Facebook made waves in the crypto community with its recent announcement of Libra, a new digital currency the company hopes consumers will use in their daily transactions by the end of 2020. Congress and regulators are already skeptical, however, leaving Facebook and its partners in the Libra Association with an uphill battle as they seek to appease policymakers while developing and deploying a token of unprecedented scale. This article provides a brief practical perspective on Libra’s blockchain-tied benefits, and the potential to build trust in global transaction economies.
The Problem: Centralized Authority and Friction in Global Transaction Economies
To facilitate international transactions, financial institutions provide an array of services (e.g., insurance) to bridge trust between geographically distant partners, a necessary process given parties entering overseas agreements have limited means to verify the integrity of their foreign counterparties. Institutions like Western Union provide these services and are assumed to be trustworthy, leaving those in global transaction economies with few alternatives to mitigate their risk. With unilateral authority over the processes that effectuate international transactions’ legitimacy, these third-party intermediaries charge high fees for their services and erase, on average, seven percent of a transaction’s value.
The Libra Blockchain’s Solutions:
The Libra Association aspires to develop: (1) a global currency (one unit of the currency is called a “Libra”); and (2) a standardized financial infrastructure transcending national boundaries (the “Libra Blockchain”). In theory, this means people anywhere in the world could use their mobile devices to send money or buy goods with the Libra currency, just like sending a text message or photo. Specifically, users would manage “Libras” through Calibra, a digital wallet that would be accessible through popular social media applications, such as WhatsApp and Instagram. To distance the Libra currency from volatility concerns associated with other cryptocurrencies, it is being developed as a “stablecoin,” a digital asset with intrinsic value that is backed by a reserve of real-world assets (a pool of “safe” securities).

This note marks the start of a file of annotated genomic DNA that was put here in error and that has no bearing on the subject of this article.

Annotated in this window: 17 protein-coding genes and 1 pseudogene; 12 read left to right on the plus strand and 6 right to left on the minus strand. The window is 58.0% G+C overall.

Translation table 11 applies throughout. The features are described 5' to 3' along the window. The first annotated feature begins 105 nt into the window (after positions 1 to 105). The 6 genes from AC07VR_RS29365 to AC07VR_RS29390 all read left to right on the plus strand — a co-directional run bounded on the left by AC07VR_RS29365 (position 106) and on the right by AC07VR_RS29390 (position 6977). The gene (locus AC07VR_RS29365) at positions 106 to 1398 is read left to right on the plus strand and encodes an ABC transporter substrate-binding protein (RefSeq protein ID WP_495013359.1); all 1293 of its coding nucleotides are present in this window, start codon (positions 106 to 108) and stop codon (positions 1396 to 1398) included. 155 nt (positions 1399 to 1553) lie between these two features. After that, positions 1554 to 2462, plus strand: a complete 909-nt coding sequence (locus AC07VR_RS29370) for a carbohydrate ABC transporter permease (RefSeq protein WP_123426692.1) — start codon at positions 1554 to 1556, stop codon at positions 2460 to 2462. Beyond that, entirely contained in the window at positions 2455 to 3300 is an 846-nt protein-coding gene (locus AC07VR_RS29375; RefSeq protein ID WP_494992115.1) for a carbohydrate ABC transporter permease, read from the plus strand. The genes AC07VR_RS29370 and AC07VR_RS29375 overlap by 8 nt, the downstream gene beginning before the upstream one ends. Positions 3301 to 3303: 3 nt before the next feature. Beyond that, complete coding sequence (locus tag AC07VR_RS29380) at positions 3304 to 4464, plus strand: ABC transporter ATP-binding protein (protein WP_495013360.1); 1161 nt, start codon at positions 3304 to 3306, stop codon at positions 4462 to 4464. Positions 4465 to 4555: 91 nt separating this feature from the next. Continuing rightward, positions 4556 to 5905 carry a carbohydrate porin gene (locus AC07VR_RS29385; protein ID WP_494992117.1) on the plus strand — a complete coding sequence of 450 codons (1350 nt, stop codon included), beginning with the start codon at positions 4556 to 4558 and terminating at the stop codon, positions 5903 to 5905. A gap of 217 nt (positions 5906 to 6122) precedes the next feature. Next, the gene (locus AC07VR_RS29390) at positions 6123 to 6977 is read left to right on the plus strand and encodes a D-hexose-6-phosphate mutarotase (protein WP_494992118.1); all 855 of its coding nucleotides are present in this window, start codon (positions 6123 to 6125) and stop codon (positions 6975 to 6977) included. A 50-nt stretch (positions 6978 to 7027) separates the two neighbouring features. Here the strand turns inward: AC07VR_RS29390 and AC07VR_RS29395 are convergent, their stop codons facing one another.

Utilizing an encrypted distributed ledger, the Libra Blockchain is the system through which the Libra currency will be exchanged. While much of the reporting on Libra focuses on Facebook’s involvement, it is important to note that Facebook will share control over the currency with its partners in the Libra Association, including Mastercard, Visa, PayPal, Stripe, eBay, Lyft, Spotify, and Uber. By agreeing to a pre-established framework of rules governing all transactions, these companies will each have a voice in how the system will be managed, so “no single entity has control over the ecosystem or can unilaterally shape its evolution to its advantage.” Under this distributed governance model, each company will pay a $10 million buy-in fee to become a member of the association and will secure its position as a node on the Libra Blockchain.
Immutable, Trackable, and Traceable
As nodes, these companies will take turns verifying the legitimacy of transactions entered into the Libra Blockchain. For bad actors who have enjoyed the anonymity provided by Bitcoin, this permissioned node verification system aims to reduce fraud because a distributed ledger is also immutable. Because all transactions will be recorded on a single self-correcting data structure, users can also easily verify the legitimacy of their partners, and will no longer need to retain the services of third parties, like Western Union, to reduce their risk. In addition, by being able to trace the entire history of a user’s activity on the Libra Blockchain, parties entering international transactions can gain visibility into potential partners’ creditworthiness and overall legitimacy, ensuring payment or automatic reconciliation in the event of nonperformance. Notwithstanding privacy concerns, perfect implementation envisions a fluid transnational marketplace with better informed buyers and sellers.
Given the proliferation of smartphones and cheap data plans, Libra’s potential benefits cannot be understated. For people who remain without access to even the most basic retail banking services in emerging markets, Libra could provide a universally accepted medium of payment, and provide the building blocks for a streamlined network of financial services. Parties entering international transactions would no longer have to place their faith in third-party intermediaries while netting a larger percentage of their labor. In sum, geographically distant partners could directly exchange value on the Libra Blockchain, which will purportedly enable users to track and trace every transaction that occurs on its encrypted distributed ledger.
Despite the inevitable regulatory headwinds, Libra stands to reduce friction in global transaction economies, financially empowering those at the “fringe of the existing financial system” with a standardized (i.e., trustworthy) system for facilitating international transactions. Be on the lookout for my next piece covering “stablecoins” and looming regulatory barriers for the Libra Association.
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